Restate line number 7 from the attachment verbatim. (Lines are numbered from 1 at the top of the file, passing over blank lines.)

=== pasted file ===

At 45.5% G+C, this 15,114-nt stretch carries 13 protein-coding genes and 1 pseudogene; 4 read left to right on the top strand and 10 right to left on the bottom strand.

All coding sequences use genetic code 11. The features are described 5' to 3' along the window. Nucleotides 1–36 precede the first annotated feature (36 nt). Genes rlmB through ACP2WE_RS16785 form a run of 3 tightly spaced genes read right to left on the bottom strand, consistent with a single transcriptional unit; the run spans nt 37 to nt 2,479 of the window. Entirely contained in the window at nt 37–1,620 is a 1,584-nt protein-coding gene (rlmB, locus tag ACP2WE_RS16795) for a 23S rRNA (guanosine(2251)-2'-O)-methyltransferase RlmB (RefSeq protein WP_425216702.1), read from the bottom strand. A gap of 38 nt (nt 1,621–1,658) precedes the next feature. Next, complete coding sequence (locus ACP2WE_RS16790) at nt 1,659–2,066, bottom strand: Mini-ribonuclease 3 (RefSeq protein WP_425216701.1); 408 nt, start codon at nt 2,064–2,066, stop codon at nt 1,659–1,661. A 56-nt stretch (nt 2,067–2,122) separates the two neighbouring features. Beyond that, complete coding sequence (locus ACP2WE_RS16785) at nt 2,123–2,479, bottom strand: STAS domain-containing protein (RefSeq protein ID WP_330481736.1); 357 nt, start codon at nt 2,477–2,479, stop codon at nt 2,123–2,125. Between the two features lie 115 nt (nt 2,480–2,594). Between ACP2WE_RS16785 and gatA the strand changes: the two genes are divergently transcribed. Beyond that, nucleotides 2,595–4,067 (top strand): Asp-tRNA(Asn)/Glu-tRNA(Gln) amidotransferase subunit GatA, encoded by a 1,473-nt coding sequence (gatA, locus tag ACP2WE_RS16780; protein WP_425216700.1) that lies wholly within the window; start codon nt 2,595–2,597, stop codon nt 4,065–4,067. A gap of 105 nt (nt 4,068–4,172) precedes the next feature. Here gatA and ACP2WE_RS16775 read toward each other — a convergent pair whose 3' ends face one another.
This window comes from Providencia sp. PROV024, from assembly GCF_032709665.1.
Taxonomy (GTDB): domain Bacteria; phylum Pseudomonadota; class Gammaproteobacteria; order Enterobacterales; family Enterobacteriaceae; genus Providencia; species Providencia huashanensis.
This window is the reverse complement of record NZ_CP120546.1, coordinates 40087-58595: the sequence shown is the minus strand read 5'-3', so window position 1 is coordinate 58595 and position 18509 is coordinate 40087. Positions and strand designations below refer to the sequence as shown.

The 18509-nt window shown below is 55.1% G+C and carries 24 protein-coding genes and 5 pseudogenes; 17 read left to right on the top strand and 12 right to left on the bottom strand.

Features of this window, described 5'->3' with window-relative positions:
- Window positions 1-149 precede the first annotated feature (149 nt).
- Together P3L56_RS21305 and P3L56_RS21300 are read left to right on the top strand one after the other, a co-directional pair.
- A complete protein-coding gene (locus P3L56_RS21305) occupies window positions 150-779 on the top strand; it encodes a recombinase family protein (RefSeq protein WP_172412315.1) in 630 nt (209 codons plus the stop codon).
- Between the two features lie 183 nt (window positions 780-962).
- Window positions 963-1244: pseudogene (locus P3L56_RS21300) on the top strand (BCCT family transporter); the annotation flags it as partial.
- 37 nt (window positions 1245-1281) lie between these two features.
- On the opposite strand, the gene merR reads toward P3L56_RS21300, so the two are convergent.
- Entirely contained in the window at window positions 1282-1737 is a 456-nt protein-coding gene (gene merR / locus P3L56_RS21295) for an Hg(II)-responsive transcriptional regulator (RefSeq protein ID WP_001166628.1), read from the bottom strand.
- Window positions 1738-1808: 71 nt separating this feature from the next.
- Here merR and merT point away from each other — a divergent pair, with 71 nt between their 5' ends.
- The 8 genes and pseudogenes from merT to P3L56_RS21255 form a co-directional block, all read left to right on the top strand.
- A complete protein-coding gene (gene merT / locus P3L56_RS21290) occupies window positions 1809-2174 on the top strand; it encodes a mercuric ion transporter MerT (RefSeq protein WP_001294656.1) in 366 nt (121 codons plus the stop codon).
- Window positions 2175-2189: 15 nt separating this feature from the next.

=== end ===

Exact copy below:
Features of this window, described 5'->3' with window-relative positions: